The moment when Mother sat,
her legs slightly open, the skirt and apron
dipping between both. Her hands, swollen
from washing my dresses by hand, resting
on her thighs. Her breathing slowing.
The seconds when the skylark rose, rose, rose,
before trilling out its mating song.
The gentle breeze you could only see because
the wheat made the wave in its breath.
The anonymous twinkles between Orion
and Cassiopeia as my eyes swept
the winter sky searching for the constellations
my father named when he took my hand.
The flight of the dandelion seeds
after I puffed up my cheeks and blew,
and the dragonflies doing their acrobatics
between sharp light bursts reflected
by the short waves of the brook.
The fish exchanging their mute talk,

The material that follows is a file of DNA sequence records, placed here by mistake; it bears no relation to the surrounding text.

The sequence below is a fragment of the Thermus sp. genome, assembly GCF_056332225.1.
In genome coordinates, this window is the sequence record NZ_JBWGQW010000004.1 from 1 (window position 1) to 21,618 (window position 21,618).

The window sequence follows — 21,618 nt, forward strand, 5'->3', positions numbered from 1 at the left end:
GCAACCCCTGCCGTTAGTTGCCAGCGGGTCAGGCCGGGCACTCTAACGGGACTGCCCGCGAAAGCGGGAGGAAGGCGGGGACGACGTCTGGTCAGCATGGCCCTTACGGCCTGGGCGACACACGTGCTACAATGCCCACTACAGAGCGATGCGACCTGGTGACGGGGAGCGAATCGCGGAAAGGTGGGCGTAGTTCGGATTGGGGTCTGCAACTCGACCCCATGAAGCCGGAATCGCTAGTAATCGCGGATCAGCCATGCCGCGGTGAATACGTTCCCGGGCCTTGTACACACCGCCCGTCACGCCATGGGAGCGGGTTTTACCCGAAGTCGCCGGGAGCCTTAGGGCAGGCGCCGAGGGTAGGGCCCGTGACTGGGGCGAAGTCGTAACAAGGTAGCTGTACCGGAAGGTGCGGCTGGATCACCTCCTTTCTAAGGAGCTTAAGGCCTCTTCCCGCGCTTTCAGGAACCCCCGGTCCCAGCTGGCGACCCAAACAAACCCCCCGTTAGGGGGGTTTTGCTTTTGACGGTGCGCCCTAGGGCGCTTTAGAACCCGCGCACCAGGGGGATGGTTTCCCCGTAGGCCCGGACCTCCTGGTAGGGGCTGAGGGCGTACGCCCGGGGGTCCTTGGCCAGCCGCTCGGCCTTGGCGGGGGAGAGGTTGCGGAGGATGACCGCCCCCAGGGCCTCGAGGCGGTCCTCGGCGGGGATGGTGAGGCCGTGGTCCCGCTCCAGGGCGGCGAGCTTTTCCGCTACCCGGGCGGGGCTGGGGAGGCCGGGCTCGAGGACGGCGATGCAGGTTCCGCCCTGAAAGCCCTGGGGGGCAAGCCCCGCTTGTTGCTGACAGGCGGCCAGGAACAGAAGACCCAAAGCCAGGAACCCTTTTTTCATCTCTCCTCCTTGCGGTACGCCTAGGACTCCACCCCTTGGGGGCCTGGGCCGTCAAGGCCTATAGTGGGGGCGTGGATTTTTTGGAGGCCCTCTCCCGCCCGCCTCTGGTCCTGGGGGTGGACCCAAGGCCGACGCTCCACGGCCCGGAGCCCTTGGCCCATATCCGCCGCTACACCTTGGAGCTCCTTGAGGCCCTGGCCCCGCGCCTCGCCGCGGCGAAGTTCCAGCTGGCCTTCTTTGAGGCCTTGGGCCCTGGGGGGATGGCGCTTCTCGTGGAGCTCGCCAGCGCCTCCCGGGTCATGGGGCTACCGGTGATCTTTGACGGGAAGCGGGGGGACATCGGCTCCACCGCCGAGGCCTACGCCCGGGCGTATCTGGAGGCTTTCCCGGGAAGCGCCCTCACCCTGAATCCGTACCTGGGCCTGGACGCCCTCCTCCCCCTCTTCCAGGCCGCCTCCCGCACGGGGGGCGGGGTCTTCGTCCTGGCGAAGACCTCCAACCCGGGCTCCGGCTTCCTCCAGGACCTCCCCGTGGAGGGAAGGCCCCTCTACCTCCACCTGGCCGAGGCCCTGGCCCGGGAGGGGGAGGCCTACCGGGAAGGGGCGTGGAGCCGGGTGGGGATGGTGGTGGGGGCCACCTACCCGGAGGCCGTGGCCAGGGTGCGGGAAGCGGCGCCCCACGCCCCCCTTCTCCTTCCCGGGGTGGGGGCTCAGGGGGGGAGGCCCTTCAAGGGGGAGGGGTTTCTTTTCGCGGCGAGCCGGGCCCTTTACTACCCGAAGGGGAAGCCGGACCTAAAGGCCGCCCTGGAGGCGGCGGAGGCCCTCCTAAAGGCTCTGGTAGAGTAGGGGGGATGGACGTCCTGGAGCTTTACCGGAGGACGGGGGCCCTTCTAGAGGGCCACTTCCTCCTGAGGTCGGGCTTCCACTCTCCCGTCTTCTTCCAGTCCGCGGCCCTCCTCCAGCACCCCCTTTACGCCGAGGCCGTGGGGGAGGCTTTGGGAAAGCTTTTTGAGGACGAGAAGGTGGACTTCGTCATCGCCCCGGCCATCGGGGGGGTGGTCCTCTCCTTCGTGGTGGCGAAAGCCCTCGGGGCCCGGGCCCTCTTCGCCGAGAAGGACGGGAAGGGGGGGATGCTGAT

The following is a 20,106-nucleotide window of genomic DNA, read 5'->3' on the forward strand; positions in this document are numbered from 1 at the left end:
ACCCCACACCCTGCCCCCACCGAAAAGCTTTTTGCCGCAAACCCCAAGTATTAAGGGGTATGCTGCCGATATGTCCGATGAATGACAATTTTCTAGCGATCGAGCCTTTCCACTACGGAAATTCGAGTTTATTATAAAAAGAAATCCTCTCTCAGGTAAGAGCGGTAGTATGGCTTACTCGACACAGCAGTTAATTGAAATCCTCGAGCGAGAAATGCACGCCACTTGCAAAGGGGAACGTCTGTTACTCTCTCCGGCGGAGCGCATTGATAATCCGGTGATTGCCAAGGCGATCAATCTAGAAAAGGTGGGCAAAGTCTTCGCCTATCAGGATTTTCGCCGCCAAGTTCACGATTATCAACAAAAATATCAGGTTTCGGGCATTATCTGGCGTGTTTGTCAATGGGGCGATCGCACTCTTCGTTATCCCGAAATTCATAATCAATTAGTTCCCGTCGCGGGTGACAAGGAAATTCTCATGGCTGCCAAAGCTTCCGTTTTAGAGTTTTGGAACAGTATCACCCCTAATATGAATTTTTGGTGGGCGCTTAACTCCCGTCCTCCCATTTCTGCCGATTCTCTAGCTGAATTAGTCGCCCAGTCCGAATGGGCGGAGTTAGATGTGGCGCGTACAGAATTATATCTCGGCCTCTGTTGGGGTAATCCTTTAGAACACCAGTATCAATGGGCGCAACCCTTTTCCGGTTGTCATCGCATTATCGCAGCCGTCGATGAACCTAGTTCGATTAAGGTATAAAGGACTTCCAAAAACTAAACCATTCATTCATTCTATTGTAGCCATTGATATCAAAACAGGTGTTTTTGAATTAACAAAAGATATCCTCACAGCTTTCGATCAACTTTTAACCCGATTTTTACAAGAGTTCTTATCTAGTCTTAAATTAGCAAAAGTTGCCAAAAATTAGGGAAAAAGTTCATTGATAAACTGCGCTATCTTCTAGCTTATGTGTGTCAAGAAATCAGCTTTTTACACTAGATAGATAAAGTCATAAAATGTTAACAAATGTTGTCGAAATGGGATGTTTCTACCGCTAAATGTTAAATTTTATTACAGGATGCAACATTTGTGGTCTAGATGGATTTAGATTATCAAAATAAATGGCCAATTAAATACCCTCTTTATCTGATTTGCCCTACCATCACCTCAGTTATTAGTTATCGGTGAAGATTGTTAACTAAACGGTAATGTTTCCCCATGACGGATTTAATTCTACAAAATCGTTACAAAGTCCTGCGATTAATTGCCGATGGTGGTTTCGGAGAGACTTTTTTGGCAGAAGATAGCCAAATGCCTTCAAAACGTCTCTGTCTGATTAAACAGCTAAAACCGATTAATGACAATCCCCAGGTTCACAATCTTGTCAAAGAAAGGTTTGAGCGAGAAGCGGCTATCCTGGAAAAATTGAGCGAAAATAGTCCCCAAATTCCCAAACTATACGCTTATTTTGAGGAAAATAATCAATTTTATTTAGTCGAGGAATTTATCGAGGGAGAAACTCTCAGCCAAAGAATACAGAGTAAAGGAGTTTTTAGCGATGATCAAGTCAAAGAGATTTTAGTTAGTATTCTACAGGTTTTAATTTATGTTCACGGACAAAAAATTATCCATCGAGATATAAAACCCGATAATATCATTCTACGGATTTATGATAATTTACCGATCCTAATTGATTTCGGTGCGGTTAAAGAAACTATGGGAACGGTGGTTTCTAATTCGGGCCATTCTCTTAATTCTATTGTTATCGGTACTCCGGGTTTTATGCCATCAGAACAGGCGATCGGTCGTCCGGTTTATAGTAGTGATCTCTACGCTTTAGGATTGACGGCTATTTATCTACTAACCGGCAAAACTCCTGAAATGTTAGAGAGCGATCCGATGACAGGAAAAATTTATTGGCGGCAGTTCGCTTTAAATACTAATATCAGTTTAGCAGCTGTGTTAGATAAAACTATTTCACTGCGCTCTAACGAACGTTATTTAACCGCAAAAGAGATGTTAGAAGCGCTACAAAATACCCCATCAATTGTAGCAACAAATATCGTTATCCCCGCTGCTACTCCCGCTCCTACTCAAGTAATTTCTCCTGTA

schooling in perfect synchronicity.
The winged delinquents under the eaves
pausing their chatter before the first thunder
when the pregnant cloud breaks its water.
The time between the breaths
my baby took when I listened
to his sleeping.
is a German-born British national living and writing in Lima, Peru. Her poetry has been published widely in mostly U.S. poetry reviews (online and print). She was twice nominated for a Pushcart Prize. Her fifth poetry collection, Do Oceans Have Underwater Borders, has just been snapped up by Kelsay Books for publication in May/June 2022.
Author’s website: https://www.rose-mary-boehm-poet.com/